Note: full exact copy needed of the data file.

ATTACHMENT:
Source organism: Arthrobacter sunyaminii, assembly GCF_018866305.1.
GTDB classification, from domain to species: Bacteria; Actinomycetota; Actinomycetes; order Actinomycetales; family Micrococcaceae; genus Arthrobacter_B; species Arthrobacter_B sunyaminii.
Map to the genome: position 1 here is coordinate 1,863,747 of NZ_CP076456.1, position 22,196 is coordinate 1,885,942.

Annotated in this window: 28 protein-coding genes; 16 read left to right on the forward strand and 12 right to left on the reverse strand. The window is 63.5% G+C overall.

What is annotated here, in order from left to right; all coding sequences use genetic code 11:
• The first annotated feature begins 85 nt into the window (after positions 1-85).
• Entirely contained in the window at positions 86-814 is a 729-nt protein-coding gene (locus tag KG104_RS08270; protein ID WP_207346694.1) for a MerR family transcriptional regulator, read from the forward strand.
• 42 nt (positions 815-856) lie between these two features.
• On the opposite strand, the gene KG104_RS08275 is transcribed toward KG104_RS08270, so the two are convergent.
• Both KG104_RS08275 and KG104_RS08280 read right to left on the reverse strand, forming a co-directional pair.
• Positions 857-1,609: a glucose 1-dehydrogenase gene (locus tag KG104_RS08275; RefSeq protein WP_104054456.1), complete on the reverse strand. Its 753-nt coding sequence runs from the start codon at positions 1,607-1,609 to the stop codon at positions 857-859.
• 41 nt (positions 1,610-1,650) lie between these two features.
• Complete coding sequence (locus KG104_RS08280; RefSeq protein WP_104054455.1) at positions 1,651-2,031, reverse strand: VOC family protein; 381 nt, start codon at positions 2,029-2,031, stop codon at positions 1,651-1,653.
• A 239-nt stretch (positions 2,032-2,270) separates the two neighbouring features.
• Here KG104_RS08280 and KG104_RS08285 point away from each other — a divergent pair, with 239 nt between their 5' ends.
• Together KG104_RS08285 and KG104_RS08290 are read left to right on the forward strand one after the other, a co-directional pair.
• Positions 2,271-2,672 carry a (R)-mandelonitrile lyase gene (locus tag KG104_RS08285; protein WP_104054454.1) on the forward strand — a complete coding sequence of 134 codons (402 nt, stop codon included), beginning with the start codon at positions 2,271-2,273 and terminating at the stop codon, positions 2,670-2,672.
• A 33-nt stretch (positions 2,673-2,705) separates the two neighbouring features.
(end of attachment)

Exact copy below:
Source organism: Arthrobacter sunyaminii, assembly GCF_018866305.1.
GTDB classification, from domain to species: Bacteria; Actinomycetota; Actinomycetes; order Actinomycetales; family Micrococcaceae; genus Arthrobacter_B; species Arthrobacter_B sunyaminii.
Map to the genome: position 1 here is coordinate 1,863,747 of NZ_CP076456.1, position 22,196 is coordinate 1,885,942.

Annotated in this window: 28 protein-coding genes; 16 read left to right on the forward strand and 12 right to left on the reverse strand. The window is 63.5% G+C overall.

What is annotated here, in order from left to right; all coding sequences use genetic code 11:
• The first annotated feature begins 85 nt into the window (after positions 1-85).
• Entirely contained in the window at positions 86-814 is a 729-nt protein-coding gene (locus tag KG104_RS08270; protein ID WP_207346694.1) for a MerR family transcriptional regulator, read from the forward strand.
• 42 nt (positions 815-856) lie between these two features.
• On the opposite strand, the gene KG104_RS08275 is transcribed toward KG104_RS08270, so the two are convergent.
• Both KG104_RS08275 and KG104_RS08280 read right to left on the reverse strand, forming a co-directional pair.
• Positions 857-1,609: a glucose 1-dehydrogenase gene (locus tag KG104_RS08275; RefSeq protein WP_104054456.1), complete on the reverse strand. Its 753-nt coding sequence runs from the start codon at positions 1,607-1,609 to the stop codon at positions 857-859.
• 41 nt (positions 1,610-1,650) lie between these two features.
• Complete coding sequence (locus KG104_RS08280; RefSeq protein WP_104054455.1) at positions 1,651-2,031, reverse strand: VOC family protein; 381 nt, start codon at positions 2,029-2,031, stop codon at positions 1,651-1,653.
• A 239-nt stretch (positions 2,032-2,270) separates the two neighbouring features.
• Here KG104_RS08280 and KG104_RS08285 point away from each other — a divergent pair, with 239 nt between their 5' ends.
• Together KG104_RS08285 and KG104_RS08290 are read left to right on the forward strand one after the other, a co-directional pair.
• Positions 2,271-2,672 carry a (R)-mandelonitrile lyase gene (locus tag KG104_RS08285; protein WP_104054454.1) on the forward strand — a complete coding sequence of 134 codons (402 nt, stop codon included), beginning with the start codon at positions 2,271-2,273 and terminating at the stop codon, positions 2,670-2,672.
• A 33-nt stretch (positions 2,673-2,705) separates the two neighbouring features.